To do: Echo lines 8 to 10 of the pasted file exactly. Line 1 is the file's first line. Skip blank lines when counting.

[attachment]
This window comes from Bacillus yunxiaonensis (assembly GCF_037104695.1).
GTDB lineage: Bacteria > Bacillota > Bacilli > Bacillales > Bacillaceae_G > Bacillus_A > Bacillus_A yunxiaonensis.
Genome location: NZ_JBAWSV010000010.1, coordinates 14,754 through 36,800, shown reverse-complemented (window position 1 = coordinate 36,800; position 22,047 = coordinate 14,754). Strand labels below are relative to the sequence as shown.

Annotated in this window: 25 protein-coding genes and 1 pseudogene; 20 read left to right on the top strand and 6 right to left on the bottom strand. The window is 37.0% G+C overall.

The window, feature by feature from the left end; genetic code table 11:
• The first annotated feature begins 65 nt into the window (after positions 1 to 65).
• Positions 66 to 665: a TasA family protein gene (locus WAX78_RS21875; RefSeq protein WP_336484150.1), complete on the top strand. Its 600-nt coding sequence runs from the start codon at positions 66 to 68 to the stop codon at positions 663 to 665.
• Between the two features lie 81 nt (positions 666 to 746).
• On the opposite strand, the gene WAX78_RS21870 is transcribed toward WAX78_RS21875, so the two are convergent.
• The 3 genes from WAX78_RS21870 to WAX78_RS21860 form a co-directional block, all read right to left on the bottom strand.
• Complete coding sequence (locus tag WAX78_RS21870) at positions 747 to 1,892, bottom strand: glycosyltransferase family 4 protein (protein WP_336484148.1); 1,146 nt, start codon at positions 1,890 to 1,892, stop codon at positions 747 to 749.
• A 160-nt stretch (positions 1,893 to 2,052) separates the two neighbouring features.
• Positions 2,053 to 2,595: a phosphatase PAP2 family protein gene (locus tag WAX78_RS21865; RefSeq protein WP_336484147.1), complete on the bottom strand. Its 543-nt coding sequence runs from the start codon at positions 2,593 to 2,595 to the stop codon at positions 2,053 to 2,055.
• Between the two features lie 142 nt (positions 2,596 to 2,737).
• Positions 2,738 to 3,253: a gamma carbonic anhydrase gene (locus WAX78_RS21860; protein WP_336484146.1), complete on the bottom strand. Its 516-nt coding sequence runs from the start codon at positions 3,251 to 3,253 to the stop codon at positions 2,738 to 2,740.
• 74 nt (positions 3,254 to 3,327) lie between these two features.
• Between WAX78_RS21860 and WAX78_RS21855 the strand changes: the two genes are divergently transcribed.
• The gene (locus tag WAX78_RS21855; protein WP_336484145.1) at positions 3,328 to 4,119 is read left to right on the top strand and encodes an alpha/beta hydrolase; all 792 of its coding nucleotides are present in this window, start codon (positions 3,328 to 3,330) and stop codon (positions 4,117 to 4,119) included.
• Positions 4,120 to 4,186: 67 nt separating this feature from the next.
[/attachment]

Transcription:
• Between the two features lie 81 nt (positions 666 to 746).
• On the opposite strand, the gene WAX78_RS21870 is transcribed toward WAX78_RS21875, so the two are convergent.
• The 3 genes from WAX78_RS21870 to WAX78_RS21860 form a co-directional block, all read right to left on the bottom strand.